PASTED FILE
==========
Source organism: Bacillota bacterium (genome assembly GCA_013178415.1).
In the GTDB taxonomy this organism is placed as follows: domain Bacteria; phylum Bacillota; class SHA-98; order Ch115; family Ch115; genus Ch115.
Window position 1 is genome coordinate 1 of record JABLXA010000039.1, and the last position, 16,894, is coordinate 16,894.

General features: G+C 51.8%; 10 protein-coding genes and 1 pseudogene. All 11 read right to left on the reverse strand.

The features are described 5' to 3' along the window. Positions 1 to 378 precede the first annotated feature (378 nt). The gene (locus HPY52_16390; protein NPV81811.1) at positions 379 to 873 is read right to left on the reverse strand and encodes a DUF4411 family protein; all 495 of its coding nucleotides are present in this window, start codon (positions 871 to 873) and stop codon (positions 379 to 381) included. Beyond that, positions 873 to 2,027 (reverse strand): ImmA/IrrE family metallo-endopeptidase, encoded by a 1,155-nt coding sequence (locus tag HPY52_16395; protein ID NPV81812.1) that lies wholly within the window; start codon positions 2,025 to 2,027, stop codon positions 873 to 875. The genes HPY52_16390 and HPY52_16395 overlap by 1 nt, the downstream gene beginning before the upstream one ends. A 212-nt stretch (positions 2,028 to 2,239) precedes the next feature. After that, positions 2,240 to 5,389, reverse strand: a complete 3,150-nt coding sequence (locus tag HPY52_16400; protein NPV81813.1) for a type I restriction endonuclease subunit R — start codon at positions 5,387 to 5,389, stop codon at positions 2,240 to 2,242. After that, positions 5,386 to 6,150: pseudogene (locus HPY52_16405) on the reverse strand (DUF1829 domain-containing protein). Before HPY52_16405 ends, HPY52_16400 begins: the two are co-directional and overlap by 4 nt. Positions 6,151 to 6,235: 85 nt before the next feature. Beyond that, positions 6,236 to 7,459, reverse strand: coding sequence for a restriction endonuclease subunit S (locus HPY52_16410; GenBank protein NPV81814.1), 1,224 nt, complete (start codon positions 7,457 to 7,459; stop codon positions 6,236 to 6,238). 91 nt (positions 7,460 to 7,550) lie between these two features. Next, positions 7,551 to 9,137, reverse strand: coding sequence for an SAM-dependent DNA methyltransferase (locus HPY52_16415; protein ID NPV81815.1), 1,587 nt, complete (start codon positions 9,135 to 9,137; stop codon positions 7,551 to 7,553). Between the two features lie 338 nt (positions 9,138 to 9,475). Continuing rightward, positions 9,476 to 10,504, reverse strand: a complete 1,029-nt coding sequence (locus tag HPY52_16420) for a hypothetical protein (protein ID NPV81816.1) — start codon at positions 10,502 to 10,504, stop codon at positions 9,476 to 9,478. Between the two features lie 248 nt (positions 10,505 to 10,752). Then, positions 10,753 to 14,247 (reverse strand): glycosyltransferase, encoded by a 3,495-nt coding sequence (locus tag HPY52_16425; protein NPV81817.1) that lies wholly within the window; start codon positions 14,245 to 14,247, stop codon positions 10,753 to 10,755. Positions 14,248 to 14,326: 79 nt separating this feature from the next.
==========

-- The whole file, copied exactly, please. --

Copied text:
Source organism: Bacillota bacterium (genome assembly GCA_013178415.1).
In the GTDB taxonomy this organism is placed as follows: domain Bacteria; phylum Bacillota; class SHA-98; order Ch115; family Ch115; genus Ch115.
Window position 1 is genome coordinate 1 of record JABLXA010000039.1, and the last position, 16,894, is coordinate 16,894.

General features: G+C 51.8%; 10 protein-coding genes and 1 pseudogene. All 11 read right to left on the reverse strand.

The features are described 5' to 3' along the window. Positions 1 to 378 precede the first annotated feature (378 nt). The gene (locus HPY52_16390; protein NPV81811.1) at positions 379 to 873 is read right to left on the reverse strand and encodes a DUF4411 family protein; all 495 of its coding nucleotides are present in this window, start codon (positions 871 to 873) and stop codon (positions 379 to 381) included. Beyond that, positions 873 to 2,027 (reverse strand): ImmA/IrrE family metallo-endopeptidase, encoded by a 1,155-nt coding sequence (locus tag HPY52_16395; protein ID NPV81812.1) that lies wholly within the window; start codon positions 2,025 to 2,027, stop codon positions 873 to 875. The genes HPY52_16390 and HPY52_16395 overlap by 1 nt, the downstream gene beginning before the upstream one ends. A 212-nt stretch (positions 2,028 to 2,239) precedes the next feature. After that, positions 2,240 to 5,389, reverse strand: a complete 3,150-nt coding sequence (locus tag HPY52_16400; protein NPV81813.1) for a type I restriction endonuclease subunit R — start codon at positions 5,387 to 5,389, stop codon at positions 2,240 to 2,242. After that, positions 5,386 to 6,150: pseudogene (locus HPY52_16405) on the reverse strand (DUF1829 domain-containing protein). Before HPY52_16405 ends, HPY52_16400 begins: the two are co-directional and overlap by 4 nt. Positions 6,151 to 6,235: 85 nt before the next feature. Beyond that, positions 6,236 to 7,459, reverse strand: coding sequence for a restriction endonuclease subunit S (locus HPY52_16410; GenBank protein NPV81814.1), 1,224 nt, complete (start codon positions 7,457 to 7,459; stop codon positions 6,236 to 6,238). 91 nt (positions 7,460 to 7,550) lie between these two features. Next, positions 7,551 to 9,137, reverse strand: coding sequence for an SAM-dependent DNA methyltransferase (locus HPY52_16415; protein ID NPV81815.1), 1,587 nt, complete (start codon positions 9,135 to 9,137; stop codon positions 7,551 to 7,553). Between the two features lie 338 nt (positions 9,138 to 9,475). Continuing rightward, positions 9,476 to 10,504, reverse strand: a complete 1,029-nt coding sequence (locus tag HPY52_16420) for a hypothetical protein (protein ID NPV81816.1) — start codon at positions 10,502 to 10,504, stop codon at positions 9,476 to 9,478. Between the two features lie 248 nt (positions 10,505 to 10,752). Then, positions 10,753 to 14,247 (reverse strand): glycosyltransferase, encoded by a 3,495-nt coding sequence (locus tag HPY52_16425; protein NPV81817.1) that lies wholly within the window; start codon positions 14,245 to 14,247, stop codon positions 10,753 to 10,755. Positions 14,248 to 14,326: 79 nt separating this feature from the next.